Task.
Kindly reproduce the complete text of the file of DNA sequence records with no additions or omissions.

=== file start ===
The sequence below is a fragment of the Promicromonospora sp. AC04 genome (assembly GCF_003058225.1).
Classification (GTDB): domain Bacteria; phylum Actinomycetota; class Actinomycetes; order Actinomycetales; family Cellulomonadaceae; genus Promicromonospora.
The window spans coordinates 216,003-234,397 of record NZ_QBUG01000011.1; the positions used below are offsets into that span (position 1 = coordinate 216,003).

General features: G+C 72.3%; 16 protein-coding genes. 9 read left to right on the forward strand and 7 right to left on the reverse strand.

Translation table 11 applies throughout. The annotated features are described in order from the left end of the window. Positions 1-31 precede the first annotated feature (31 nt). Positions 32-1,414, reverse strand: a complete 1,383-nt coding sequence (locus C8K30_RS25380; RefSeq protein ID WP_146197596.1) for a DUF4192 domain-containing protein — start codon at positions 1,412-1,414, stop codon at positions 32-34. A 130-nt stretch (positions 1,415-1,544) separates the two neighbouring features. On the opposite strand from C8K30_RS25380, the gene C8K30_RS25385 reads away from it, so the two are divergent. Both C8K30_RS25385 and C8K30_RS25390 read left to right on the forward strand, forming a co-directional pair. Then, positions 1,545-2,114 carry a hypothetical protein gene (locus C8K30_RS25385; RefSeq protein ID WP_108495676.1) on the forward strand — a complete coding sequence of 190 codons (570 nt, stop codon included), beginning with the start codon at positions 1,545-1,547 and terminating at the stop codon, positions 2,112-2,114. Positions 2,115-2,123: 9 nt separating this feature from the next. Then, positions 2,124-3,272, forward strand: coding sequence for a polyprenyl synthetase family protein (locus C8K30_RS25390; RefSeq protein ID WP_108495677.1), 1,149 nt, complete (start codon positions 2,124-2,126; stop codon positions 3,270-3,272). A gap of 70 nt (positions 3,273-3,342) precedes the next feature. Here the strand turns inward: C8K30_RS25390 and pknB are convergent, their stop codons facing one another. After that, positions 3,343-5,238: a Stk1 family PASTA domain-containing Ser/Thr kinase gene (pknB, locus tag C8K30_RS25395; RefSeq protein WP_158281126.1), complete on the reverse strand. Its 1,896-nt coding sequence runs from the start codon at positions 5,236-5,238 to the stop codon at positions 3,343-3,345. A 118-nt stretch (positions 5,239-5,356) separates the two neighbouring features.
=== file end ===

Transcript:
The sequence below is a fragment of the Promicromonospora sp. AC04 genome (assembly GCF_003058225.1).
Classification (GTDB): domain Bacteria; phylum Actinomycetota; class Actinomycetes; order Actinomycetales; family Cellulomonadaceae; genus Promicromonospora.
The window spans coordinates 216,003-234,397 of record NZ_QBUG01000011.1; the positions used below are offsets into that span (position 1 = coordinate 216,003).

General features: G+C 72.3%; 16 protein-coding genes. 9 read left to right on the forward strand and 7 right to left on the reverse strand.

Translation table 11 applies throughout. The annotated features are described in order from the left end of the window. Positions 1-31 precede the first annotated feature (31 nt). Positions 32-1,414, reverse strand: a complete 1,383-nt coding sequence (locus C8K30_RS25380; RefSeq protein ID WP_146197596.1) for a DUF4192 domain-containing protein — start codon at positions 1,412-1,414, stop codon at positions 32-34. A 130-nt stretch (positions 1,415-1,544) separates the two neighbouring features. On the opposite strand from C8K30_RS25380, the gene C8K30_RS25385 reads away from it, so the two are divergent. Both C8K30_RS25385 and C8K30_RS25390 read left to right on the forward strand, forming a co-directional pair. Then, positions 1,545-2,114 carry a hypothetical protein gene (locus C8K30_RS25385; RefSeq protein ID WP_108495676.1) on the forward strand — a complete coding sequence of 190 codons (570 nt, stop codon included), beginning with the start codon at positions 1,545-1,547 and terminating at the stop codon, positions 2,112-2,114. Positions 2,115-2,123: 9 nt separating this feature from the next. Then, positions 2,124-3,272, forward strand: coding sequence for a polyprenyl synthetase family protein (locus C8K30_RS25390; RefSeq protein ID WP_108495677.1), 1,149 nt, complete (start codon positions 2,124-2,126; stop codon positions 3,270-3,272). A gap of 70 nt (positions 3,273-3,342) precedes the next feature. Here the strand turns inward: C8K30_RS25390 and pknB are convergent, their stop codons facing one another. After that, positions 3,343-5,238: a Stk1 family PASTA domain-containing Ser/Thr kinase gene (pknB, locus tag C8K30_RS25395; RefSeq protein WP_158281126.1), complete on the reverse strand. Its 1,896-nt coding sequence runs from the start codon at positions 5,236-5,238 to the stop codon at positions 3,343-3,345. A 118-nt stretch (positions 5,239-5,356) separates the two neighbouring features.